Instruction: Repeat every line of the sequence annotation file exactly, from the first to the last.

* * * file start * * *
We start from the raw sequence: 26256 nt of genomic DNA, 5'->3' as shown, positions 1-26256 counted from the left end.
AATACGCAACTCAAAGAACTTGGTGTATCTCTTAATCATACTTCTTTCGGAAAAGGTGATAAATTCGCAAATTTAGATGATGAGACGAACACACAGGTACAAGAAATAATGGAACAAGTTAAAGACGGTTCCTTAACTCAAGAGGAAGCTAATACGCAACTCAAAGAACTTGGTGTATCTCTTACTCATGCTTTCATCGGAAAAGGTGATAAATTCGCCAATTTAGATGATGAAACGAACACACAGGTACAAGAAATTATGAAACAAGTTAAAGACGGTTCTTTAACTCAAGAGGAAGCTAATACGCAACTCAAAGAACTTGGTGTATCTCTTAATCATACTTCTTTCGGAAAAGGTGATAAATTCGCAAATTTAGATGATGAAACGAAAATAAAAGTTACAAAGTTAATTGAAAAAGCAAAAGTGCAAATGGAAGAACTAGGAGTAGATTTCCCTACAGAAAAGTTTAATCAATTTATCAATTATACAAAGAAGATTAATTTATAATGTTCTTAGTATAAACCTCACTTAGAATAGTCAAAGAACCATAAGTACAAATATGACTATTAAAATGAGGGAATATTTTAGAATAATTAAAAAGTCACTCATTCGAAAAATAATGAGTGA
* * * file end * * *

We start from the raw sequence: 26256 nt of genomic DNA, 5'->3' as shown, positions 1-26256 counted from the left end.
AATACGCAACTCAAAGAACTTGGTGTATCTCTTAATCATACTTCTTTCGGAAAAGGTGATAAATTCGCAAATTTAGATGATGAGACGAACACACAGGTACAAGAAATAATGGAACAAGTTAAAGACGGTTCCTTAACTCAAGAGGAAGCTAATACGCAACTCAAAGAACTTGGTGTATCTCTTACTCATGCTTTCATCGGAAAAGGTGATAAATTCGCCAATTTAGATGATGAAACGAACACACAGGTACAAGAAATTATGAAACAAGTTAAAGACGGTTCTTTAACTCAAGAGGAAGCTAATACGCAACTCAAAGAACTTGGTGTATCTCTTAATCATACTTCTTTCGGAAAAGGTGATAAATTCGCAAATTTAGATGATGAAACGAAAATAAAAGTTACAAAGTTAATTGAAAAAGCAAAAGTGCAAATGGAAGAACTAGGAGTAGATTTCCCTACAGAAAAGTTTAATCAATTTATCAATTATACAAAGAAGATTAATTTATAATGTTCTTAGTATAAACCTCACTTAGAATAGTCAAAGAACCATAAGTACAAATATGACTATTAAAATGAGGGAATATTTTAGAATAATTAAAAAGTCACTCATTCGAAAAATAATGAGTGA